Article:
Writer Anissa M. Bouziane's heritage in Morocco reflects in her creative output, from her experiences in film to her 2019 novel, Dune Song. We spoke to discuss her influences and her take on "linguistic polyphony," a literary technique that combines the norms, styles and histories of multiple languages to enrich narrative. Bouziane was born in the US state of Tennessee, but she moved to Morocco while still an infant. Her family left again to the US, but soon thereafter again returned to Morocco, where Bouziane completed her primary education. She eventually returned to the US to attend Wellesley College, where she studied political science with minor in anthropology; she went on to earn a master's degree in fine arts from Columbia University as well as a certificate in film from NYU. Now a teacher by trade, she regards herself as a "lifelong learner," and she is currently working on her doctorate in creative writing and literary practice at the University of Warwick in the UK.
Dune Song is so relatable to me as Muslim American who grew up in post-9/11 US. What was the inspiration behind your story?
I gave Jeehan my truth. Are certain things transformed? Yes. But generally, most of what Jeehan experiences in America are things I experienced. I witnessed the collapse of the Twin Towers. chose not to write a journalistic account of it in Dune Song. I chose to write about the ripple layers of trauma. Those of us in the Muslim American community were impacted by that event. It's important that we engage in a dialog about the broad-ranging nature of that trauma, even if communities were impacted in different ways and to different degrees. The tragedy of 9/11 opened what many wanted to see as a chasm between East and West, and the notion that suddenly there was no bridge between these worlds. Yet, individuals like me live in that chasm. Let us recognize this space. It is maybe the place where we can begin to build a better world.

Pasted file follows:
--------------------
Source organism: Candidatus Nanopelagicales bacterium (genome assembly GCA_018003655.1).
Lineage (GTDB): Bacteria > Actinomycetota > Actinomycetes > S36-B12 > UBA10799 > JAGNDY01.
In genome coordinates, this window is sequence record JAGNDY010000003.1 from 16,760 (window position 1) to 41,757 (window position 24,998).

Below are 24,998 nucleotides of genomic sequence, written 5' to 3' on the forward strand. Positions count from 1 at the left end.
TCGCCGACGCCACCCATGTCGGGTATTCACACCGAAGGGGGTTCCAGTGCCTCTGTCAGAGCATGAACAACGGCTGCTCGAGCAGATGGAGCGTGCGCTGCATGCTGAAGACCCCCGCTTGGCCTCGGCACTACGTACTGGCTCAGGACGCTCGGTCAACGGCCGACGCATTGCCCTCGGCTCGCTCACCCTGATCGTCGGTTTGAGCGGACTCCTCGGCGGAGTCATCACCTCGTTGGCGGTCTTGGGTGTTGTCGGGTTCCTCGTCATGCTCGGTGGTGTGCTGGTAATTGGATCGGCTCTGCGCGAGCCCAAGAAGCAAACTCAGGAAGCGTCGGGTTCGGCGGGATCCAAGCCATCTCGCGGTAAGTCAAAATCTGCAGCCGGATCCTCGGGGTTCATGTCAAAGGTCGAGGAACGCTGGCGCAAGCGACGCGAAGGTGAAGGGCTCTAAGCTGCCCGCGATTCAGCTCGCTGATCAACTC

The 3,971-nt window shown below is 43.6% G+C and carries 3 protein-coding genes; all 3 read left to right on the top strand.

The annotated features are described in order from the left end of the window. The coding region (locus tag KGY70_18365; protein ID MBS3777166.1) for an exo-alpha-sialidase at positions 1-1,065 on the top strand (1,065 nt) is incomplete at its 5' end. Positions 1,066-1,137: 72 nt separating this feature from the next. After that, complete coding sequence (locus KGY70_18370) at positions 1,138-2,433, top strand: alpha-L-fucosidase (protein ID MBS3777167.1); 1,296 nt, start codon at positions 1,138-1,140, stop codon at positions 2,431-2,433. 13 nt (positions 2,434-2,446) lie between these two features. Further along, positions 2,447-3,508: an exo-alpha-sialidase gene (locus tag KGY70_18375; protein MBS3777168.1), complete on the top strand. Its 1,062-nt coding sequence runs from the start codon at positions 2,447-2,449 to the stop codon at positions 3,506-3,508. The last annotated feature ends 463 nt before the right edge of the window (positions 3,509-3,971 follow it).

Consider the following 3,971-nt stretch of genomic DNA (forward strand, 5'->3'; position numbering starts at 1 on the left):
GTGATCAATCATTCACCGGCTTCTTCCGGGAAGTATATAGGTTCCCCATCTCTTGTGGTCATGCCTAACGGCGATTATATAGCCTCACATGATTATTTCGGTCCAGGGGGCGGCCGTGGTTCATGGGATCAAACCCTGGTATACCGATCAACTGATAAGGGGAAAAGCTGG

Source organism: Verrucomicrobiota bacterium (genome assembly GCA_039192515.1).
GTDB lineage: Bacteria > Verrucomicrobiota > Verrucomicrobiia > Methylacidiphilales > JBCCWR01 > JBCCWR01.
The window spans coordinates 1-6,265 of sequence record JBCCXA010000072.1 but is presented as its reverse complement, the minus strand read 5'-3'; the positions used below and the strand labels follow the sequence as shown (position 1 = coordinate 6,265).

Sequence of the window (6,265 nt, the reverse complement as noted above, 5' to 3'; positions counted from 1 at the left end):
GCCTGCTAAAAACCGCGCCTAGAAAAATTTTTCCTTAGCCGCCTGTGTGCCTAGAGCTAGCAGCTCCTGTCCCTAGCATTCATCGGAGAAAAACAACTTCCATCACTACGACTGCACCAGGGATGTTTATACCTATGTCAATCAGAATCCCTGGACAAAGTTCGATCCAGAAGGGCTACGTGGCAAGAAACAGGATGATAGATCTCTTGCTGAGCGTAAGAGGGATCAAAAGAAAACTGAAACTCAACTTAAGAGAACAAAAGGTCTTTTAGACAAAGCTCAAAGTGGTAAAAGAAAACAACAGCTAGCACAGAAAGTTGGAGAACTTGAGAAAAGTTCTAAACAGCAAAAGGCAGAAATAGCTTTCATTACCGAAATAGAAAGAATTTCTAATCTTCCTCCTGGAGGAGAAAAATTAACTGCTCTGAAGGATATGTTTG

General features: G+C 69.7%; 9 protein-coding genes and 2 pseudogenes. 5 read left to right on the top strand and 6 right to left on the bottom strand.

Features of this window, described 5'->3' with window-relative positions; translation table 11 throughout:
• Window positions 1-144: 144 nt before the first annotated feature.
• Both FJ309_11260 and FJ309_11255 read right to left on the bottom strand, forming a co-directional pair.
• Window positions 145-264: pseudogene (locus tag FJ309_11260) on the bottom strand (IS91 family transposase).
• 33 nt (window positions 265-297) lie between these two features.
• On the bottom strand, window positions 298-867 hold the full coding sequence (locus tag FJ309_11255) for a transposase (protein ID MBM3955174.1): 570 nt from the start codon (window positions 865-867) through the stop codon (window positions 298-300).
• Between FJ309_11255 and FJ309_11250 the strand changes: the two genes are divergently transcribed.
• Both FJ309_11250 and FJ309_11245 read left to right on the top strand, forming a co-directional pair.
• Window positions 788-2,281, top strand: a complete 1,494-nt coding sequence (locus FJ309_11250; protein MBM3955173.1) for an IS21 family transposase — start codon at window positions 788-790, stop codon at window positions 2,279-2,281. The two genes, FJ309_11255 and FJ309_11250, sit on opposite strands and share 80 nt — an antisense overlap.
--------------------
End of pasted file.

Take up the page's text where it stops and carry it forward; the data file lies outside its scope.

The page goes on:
Dune Song frequently touches on healing. How does that relate to the ideas of forgiveness and personal growth in the novel?
One of the things that was the most intense for me to write was the passage of Jeehan buried up to her neck inside the dune. She lets go of all that she has been carrying. Here is girl who saw death on a scale she thought she would not see. Her whole notion of where she belongs collapses, and she doesn't know how to hold it all together. Of course, there's this symbol of her dragging a yellow Samsonite suitcase back and forth in each of her trips across the Atlantic. She feels like it's exploding with the weight of her dreams, her expectations and her family's expectations. Ultimately, Dune Song is about how we keep going in the face of fear.
I loved the settings in two continents. What was your thinking about that?
A lot of the meaning is in the way the different pieces speak to one another. When I spoke earlier about a cartography between East and West, the structure of Dune Song takes readers back and forth. Jeehan might seem like different person, but she is the same person. She echoes my truth in Morocco and my truth in America. I can bel a person who sounds very New York and very Moroccan at the same time. For those of us who are multicultural, we inhabit these different selves. They aren't mutually exclusive or contradictory. They're layers upon layers of who we are.
What is your advice to aspiring writers?
I think it's important to trust your own voice. Even if your voice is unconventional and it doesn't resemble any other voice out there, I think you must fight for it rather than shape your voice to fit the expectations.